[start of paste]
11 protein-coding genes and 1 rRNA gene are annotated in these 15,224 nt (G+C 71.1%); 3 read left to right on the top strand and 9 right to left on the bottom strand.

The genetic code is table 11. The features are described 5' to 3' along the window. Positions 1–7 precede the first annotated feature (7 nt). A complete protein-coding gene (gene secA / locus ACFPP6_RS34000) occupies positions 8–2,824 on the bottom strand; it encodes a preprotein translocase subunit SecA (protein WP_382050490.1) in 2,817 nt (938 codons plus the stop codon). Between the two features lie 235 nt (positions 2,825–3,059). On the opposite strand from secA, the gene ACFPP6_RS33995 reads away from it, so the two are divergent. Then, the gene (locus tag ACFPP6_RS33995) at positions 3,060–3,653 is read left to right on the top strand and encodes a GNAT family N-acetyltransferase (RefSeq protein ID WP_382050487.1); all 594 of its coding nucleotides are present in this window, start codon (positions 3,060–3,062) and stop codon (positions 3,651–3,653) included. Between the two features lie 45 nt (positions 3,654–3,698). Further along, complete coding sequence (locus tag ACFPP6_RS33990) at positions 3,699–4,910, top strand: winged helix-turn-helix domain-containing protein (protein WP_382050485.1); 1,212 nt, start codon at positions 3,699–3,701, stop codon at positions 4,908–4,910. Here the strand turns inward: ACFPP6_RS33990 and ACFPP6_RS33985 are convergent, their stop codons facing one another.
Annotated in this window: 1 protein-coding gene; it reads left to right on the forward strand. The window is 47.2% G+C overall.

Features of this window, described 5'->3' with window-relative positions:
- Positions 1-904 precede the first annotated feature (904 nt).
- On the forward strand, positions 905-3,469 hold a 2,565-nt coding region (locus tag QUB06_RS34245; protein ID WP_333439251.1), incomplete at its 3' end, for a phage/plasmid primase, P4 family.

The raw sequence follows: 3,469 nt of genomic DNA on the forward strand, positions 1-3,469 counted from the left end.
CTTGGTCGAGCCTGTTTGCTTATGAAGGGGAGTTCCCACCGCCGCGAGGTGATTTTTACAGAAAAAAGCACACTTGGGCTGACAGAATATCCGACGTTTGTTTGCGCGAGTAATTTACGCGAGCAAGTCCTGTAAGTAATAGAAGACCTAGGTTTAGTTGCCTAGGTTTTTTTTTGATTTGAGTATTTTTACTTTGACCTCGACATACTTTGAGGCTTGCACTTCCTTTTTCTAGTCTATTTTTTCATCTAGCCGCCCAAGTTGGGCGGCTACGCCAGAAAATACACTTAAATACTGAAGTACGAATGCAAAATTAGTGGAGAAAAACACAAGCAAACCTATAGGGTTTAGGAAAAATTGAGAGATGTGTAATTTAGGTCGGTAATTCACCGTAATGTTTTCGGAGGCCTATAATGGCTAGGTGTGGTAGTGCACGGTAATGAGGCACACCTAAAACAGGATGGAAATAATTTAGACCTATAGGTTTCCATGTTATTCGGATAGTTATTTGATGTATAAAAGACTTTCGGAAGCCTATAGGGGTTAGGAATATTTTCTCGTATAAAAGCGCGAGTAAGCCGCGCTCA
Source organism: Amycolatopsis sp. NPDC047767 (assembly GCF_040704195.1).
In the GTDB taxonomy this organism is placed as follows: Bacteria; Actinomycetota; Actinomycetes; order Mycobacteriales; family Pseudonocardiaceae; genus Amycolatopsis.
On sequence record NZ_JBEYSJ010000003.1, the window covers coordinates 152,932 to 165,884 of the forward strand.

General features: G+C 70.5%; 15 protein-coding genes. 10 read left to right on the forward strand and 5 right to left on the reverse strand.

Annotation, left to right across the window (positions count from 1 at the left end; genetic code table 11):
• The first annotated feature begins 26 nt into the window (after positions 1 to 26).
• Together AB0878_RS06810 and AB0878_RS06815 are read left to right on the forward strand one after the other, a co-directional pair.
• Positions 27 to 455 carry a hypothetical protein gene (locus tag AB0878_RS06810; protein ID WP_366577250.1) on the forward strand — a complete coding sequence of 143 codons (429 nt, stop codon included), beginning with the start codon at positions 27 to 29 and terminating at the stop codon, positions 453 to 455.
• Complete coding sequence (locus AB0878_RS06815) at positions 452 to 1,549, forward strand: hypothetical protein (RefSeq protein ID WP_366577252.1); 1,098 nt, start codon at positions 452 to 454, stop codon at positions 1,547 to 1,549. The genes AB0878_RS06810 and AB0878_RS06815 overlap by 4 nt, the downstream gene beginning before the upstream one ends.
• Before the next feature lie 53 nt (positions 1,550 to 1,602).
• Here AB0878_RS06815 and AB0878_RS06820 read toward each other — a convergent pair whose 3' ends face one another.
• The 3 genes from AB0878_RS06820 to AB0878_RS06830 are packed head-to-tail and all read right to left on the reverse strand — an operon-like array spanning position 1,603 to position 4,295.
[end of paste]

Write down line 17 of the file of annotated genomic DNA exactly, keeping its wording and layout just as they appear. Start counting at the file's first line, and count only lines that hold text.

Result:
• Complete coding sequence (locus AB0878_RS06815) at positions 452 to 1,549, forward strand: hypothetical protein (RefSeq protein ID WP_366577252.1); 1,098 nt, start codon at positions 452 to 454, stop codon at positions 1,547 to 1,549. The genes AB0878_RS06810 and AB0878_RS06815 overlap by 4 nt, the downstream gene beginning before the upstream one ends.